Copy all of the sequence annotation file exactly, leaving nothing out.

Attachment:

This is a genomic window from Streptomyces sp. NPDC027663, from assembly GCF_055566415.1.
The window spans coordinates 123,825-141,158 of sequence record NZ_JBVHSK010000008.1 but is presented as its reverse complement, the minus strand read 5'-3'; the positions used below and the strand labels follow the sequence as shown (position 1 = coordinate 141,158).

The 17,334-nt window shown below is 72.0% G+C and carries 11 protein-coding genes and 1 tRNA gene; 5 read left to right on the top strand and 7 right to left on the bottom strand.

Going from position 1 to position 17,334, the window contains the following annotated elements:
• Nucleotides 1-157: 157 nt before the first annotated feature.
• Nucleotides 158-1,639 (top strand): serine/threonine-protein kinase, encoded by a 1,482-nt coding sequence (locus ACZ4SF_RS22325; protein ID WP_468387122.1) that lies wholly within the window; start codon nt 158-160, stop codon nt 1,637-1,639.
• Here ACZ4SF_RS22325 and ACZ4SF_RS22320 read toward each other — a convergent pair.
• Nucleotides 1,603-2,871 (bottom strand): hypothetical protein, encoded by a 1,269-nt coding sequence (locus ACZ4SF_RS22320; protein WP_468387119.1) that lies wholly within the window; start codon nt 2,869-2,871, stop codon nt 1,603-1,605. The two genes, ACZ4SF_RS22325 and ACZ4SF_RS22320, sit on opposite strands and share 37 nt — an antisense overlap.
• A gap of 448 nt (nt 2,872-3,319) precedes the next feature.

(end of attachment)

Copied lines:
This is a genomic window from Streptomyces sp. NPDC027663, from assembly GCF_055566415.1.
The window spans coordinates 123,825-141,158 of sequence record NZ_JBVHSK010000008.1 but is presented as its reverse complement, the minus strand read 5'-3'; the positions used below and the strand labels follow the sequence as shown (position 1 = coordinate 141,158).

The 17,334-nt window shown below is 72.0% G+C and carries 11 protein-coding genes and 1 tRNA gene; 5 read left to right on the top strand and 7 right to left on the bottom strand.

Going from position 1 to position 17,334, the window contains the following annotated elements:
• Nucleotides 1-157: 157 nt before the first annotated feature.
• Nucleotides 158-1,639 (top strand): serine/threonine-protein kinase, encoded by a 1,482-nt coding sequence (locus ACZ4SF_RS22325; protein ID WP_468387122.1) that lies wholly within the window; start codon nt 158-160, stop codon nt 1,637-1,639.
• Here ACZ4SF_RS22325 and ACZ4SF_RS22320 read toward each other — a convergent pair.
• Nucleotides 1,603-2,871 (bottom strand): hypothetical protein, encoded by a 1,269-nt coding sequence (locus ACZ4SF_RS22320; protein WP_468387119.1) that lies wholly within the window; start codon nt 2,869-2,871, stop codon nt 1,603-1,605. The two genes, ACZ4SF_RS22325 and ACZ4SF_RS22320, sit on opposite strands and share 37 nt — an antisense overlap.
• A gap of 448 nt (nt 2,872-3,319) precedes the next feature.